The record indicates that the hearing officer in this case was not impartial, but instead operated under a predetermination. For example, the hearing officer refused to accept the February 7, 1999 statement because "at the time of the hearing [he] viewed the parents as still being custodial parents." Furthermore, he told petitioner that L.P.'s parents' affidavits were not consistent with his understanding of the situation and requested that they change their statements.
The record also indicates that the hearing officer based his judgment on an erroneous interpretation of the law. Respondent indicates that the fact that L.P. maintains contact with her parents and that she moved due to family conflict support his conclusion that she is not a district resident.
Education Law ' 3202(1) provides, in pertinent part:
A person over five and under twenty-one years of age who has not received a high school diploma is entitled to attend the public schools maintained in the district in which such person resides without the payment of tuition.
The purpose of this statute is to limit the obligation of school districts to provide tuition-free education and related services to students whose parents or legal guardians reside within the district (Appeal of Dimbo, 38 Ed Dept Rep 233, Decision No. 14,023; Appeal of Daniels, 37 id. 557, Decision No. 13,926; Appeal of Simond, 36 id. 117, Decision No. 13,675).
A child's residence is presumed to be that of his or her parents or legal guardians (Appeal of Bogetti, 38 Ed Dept Rep 199, Decision No. 14,014; Appeal of Simond, supra; Appeal of Gwendolyn B., 32 Ed Dept Rep 151, Decision No. 12,787). To determine whether the presumption has been rebutted, certain factors are relevant, including a determination that there has been a total, and presumably permanent, transfer of custody and control to someone residing within the district (Appeal of Garretson, 31 Ed Dept Rep 542, Decision No. 12,729; Matter of Van-Curran and Knop, 18 id. 523, Decision No. 9950). Where the parent continues to exercise custody and control of the child and continues to support him or her, the presumption is not rebutted and the child's residence remains with the parent (Appeal of Garretson, supra; Appeal of Aquila, 31 Ed Dept Rep 93, Decision No. 12,581; Matter of Delgado, 24 id. 279, Decision No. 11,394). While it is not necessary to establish parental custody and control through a formal guardianship proceeding in Surrogate's Court (Appeal of Tunstall, 27 Ed Dept Rep 144, Decision No. 11,899), it is necessary to demonstrate that a particular location is a child's permanent residence, and that the individuals exercising control have full authority and responsibility with respect to the child's support and custody (Appeal of Garretson, supra; Appeal of Pernell, 30 Ed Dept Rep 380, Decision No. 12,502).
Moreover, where the sole reason the child is residing with someone other than the parent is to take advantage of the schools of the district, the child has not established residence (Appeal of Cron, 38 Ed Dept Rep 149, Decision No. 14,075; Appeal of a Student with a Disability, 37 id. 29, Decision No. 13,796; Appeal of Brutcher, 33 id. 233, Decision No. 12,973). However, a student may establish residence apart from his or her parents for other bona fide reasons, such as family conflict (Appeal of Menci, 35 Ed Dept Rep 61, Decision No. 13,465; Matter of Staulcup, 20 id. 11, Decision No. 10,292) or the hardships of single parenting (Appeal of McMullan, 29 Ed Dept Rep 310, Decision No. 12,304). In such cases, the mere fact that a child continues to maintain a relationship with a parent who has otherwise relinquished custody and control of the child is not determinative in resolving the question of the child’s residence (Appeal of Lebron, 35 Ed Dept Rep 359, Decision No. 13,570; Appeal of McMullan, supra).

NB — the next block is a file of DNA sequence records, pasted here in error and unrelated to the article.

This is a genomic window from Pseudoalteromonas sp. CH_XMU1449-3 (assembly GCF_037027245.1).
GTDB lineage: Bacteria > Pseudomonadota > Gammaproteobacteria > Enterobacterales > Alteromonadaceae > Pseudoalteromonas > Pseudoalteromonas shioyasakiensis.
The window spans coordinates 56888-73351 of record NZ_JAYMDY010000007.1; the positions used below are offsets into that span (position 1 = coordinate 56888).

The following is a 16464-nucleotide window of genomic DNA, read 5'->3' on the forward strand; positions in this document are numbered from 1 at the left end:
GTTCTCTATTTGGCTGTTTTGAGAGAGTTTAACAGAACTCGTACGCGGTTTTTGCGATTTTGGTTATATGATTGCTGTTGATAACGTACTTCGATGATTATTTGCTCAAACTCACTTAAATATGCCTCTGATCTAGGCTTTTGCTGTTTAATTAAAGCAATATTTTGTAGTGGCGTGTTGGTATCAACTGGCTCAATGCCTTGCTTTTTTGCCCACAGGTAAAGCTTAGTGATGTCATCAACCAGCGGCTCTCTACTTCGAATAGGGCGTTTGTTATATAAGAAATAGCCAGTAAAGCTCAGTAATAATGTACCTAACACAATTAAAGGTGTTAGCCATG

The weight of the evidence in the record before me indicates that L.P. is a district resident. According to the record, L.P. has lived with petitioner and her family since February 1998. Petitioner maintains that she and her husband exercise full authority and responsibility for all decisions regarding L.P.'s health, education and welfare and total control over her behavior and activities. She contends that they provide for all of L.P.'s financial, disciplinary, religious, educational, cultural, recreational and medical needs. The record indicates that L.P. moved due to family conflict, not for the purpose of attending respondent's schools.
Respondent points to certain facts and argues that L.P.'s parents have not surrendered custody and control over her. First, respondent asserts that L.P. continues to be covered by her parent's health insurance. Where, as here, there is no indication that providing such coverage requires a financial contribution or involves control over her medical care, this fact alone is not sufficient to prove that L.P.'s parents did not surrender custody and control over her. Respondent also points to a provision in the March 10, 1998 agreement that states, "The Parents agree that, if the Parents hereafter reassume the care and custody of CHILD then CHILD shall no longer be deemed a resident of the DISTRICT . . . ." However, the fact that the agreement provides for L.P.'s education in the event that the situation does not work out is not dispositive, and is not necessarily contradictory to the provision indicating that their intention is for L.P. to live with petitioner.
Therefore, I find that petitioner has rebutted the presumption of parental residence, and that L.P. is a district resident entitled to attend district schools without the payment of tuition. Accordingly, respondent's determination is set aside.
THE APPEAL IS SUSTAINED.
IT IS ORDERED that respondent allow L.P to attend school in the Pine Bush Central School District without the payment of tuition.
END OF FILE